Using images to change history

The civil rights movement was full of dynamic and evocative images. Today, even many of us born after its iconic moments were captured on film can describe Martin Luther King Jr.'s outstretched arm pointing a sea of people toward a future decades beyond the short span of his life, or German shepherds in Birmingham ripping into black skin, as if we had watched these events live. But 50 years after the March on Washington, one local institution is helping audiences revisit this period in American history and examine details that were largely overlooked.

"For All the World to See: Visual Culture and the Struggle for Civil Rights" is the work of the Center for Art, Design and Visual Culture at the University of Maryland, Baltimore County and curator Maurice Berger.

"For so many decades," says Mr. Berger, a cultural historian and research professor at UMBC, "The eye was on the protest. The eye was on the speech." But after a career spent examining a broad range of visual media, he says, "I started to understand that it wasn't so much how images documented the movement. It was the almost uncannily brilliant ability of both leaders in the movement and also the rank and file folks ... figuring out how images could actually serve as agents of change" that was key.

Mr. Berger is uniquely qualified to lead people through this type of historical reexamination. He is critical of labels but identifies himself, among many other things, as Jewish and gay and counts the things he saw growing up among African-American children in a housing project on Manhattan's Lower East Side as some of his most formative experiences. In his 1999 book "White Lies: Race and the Myths of Whiteness," he uses the cumulative effect of vignettes, including stories from his childhood and interviews with other people, to expose the reader in private to the biases most of us cannot own up to in public. "For All the World to See" is presented with the same patience and precision. Here, too, the results are devastating.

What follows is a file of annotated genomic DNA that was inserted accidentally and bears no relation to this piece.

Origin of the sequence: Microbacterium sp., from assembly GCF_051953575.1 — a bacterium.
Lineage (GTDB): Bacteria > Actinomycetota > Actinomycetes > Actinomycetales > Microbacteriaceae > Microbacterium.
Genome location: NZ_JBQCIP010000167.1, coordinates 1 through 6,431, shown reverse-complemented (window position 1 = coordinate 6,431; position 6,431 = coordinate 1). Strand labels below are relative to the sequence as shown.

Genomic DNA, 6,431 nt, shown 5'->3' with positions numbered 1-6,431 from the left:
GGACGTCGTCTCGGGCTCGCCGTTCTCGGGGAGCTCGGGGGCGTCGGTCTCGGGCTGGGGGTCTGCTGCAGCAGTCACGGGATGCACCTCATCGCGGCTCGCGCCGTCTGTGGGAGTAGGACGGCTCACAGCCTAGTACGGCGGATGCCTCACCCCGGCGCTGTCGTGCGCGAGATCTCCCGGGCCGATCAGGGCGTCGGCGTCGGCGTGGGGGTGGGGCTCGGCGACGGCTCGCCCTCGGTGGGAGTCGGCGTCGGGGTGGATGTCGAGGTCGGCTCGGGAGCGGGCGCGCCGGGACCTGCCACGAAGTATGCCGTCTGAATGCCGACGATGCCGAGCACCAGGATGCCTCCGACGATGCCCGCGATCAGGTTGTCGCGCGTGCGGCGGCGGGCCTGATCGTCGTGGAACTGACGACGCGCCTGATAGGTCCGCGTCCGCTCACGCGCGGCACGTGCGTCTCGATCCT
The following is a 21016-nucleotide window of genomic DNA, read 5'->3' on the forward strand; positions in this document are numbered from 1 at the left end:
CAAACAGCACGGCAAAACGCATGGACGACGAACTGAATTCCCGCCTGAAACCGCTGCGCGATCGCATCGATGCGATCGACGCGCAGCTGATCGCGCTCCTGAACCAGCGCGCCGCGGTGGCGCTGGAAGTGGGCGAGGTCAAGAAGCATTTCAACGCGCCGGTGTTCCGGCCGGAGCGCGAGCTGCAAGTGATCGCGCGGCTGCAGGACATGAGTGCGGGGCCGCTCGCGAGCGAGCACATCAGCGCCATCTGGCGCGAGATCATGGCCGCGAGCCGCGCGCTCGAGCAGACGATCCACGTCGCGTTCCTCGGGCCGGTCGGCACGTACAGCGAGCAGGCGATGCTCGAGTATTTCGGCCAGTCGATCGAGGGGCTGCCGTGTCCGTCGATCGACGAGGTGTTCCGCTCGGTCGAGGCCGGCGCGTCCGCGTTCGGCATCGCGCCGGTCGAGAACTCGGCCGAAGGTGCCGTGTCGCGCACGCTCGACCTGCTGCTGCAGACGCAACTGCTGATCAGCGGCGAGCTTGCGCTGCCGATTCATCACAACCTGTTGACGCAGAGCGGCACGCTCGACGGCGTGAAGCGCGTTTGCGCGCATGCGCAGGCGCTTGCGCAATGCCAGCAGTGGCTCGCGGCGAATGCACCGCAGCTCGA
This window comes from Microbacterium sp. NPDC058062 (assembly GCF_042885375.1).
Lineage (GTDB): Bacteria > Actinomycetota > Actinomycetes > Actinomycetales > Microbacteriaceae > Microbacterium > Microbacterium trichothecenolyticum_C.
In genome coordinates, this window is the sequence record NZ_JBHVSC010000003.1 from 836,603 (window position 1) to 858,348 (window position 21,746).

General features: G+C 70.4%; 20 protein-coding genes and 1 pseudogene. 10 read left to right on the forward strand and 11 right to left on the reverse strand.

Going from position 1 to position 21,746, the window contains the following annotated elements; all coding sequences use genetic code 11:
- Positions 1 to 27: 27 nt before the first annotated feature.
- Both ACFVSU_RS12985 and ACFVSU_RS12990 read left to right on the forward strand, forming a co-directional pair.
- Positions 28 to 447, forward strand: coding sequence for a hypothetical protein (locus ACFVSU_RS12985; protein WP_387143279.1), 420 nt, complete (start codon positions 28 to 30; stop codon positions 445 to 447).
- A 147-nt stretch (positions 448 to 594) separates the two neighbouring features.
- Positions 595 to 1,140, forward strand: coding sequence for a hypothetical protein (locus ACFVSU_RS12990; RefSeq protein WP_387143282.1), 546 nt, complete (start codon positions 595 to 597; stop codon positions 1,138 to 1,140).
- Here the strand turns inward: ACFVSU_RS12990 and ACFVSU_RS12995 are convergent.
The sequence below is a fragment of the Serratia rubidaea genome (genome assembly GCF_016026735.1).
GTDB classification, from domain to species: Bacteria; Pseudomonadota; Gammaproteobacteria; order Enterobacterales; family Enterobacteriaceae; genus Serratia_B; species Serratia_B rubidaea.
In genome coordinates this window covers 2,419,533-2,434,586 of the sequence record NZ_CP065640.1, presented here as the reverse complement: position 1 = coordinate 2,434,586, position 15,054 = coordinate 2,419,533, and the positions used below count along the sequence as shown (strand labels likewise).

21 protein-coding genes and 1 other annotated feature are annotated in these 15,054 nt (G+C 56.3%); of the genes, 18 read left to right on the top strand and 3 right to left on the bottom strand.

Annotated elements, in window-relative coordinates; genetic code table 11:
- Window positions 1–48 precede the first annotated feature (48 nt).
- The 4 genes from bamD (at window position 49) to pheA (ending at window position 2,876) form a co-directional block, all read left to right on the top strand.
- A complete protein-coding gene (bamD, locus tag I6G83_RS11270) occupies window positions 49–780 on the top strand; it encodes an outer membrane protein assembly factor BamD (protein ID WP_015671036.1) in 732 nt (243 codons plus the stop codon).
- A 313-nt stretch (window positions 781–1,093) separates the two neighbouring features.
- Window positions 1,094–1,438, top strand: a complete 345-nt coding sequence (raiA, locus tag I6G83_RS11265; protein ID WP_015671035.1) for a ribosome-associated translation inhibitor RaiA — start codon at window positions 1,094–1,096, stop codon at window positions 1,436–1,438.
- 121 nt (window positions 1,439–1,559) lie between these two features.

Viewers travel four decades, from stereotyped representations of African-Americans in the 1930s to the Black Arts Movement of the 1970s. One of the first sounds you hear is Paul Robeson's rolling baritone singing "Ol' Man River" in a 1936 adaptation of "Show Boat." He is supposed to be a simple handyman, but Robeson's immense talents seem too big for the role and the screen. The incongruity is soon underscored by a photo of the actor in full military regalia, dressed as Othello in the longest-running performance of a Shakespeare play on Broadway.

Down the hall, we see that by March 1963, Time magazine has put Cassius Clay on its cover. Having a black face prominently displayed on a major American news publication was a powerful statement. But this was a highly selective representation of the boxer, who was drawn (not photographed) to look like an angel for a mainstream audience. One year later, he changed his name to Muhammad Ali and joined the Nation of Islam.

Opposite the Time cover, in a section on the black press, pioneering photographer Gordon Parks makes a bolder and intentionally ironic statement by titling a portrait of the Black Panther member Eldridge Cleaver and his wife Kathleen simply "The Cleavers," calling to mind one of America's favorite white TV families. African-Americans were now being portrayed by other African-Americans on their own terms.

"For All the World to See" is an immersive experience. Sounds from video clips pull you along, subtly influencing where among the strategically positioned books, buttons, posters and other artifacts you are compelled to stop and think. I found myself lingering near a picture of Emmett Till, a 14-year-old boy from Chicago whose brutal murder in Mississippi made news across the country. Overhead, a quote from Mamie Till Bradley explaining why she gave her son an open-casket funeral stretched across a gray wall: "[W]e had averted our eyes for far too long, turning away from the ugly reality facing us as a nation. Let the world see what I've seen."

This was hard to take in, but when I did, I was ready. And that was the point. "Every time I do a show," says Mr. Berger, "I extend my hand to each and every [viewer] and say, I'll take your hand and help you walk through this."

"For all the World to See" runs at UMBC through March 10.

Lionel Foster is a freelance writer from Baltimore. His column appears Fridays. Email: Twitter: @LionelBMD.

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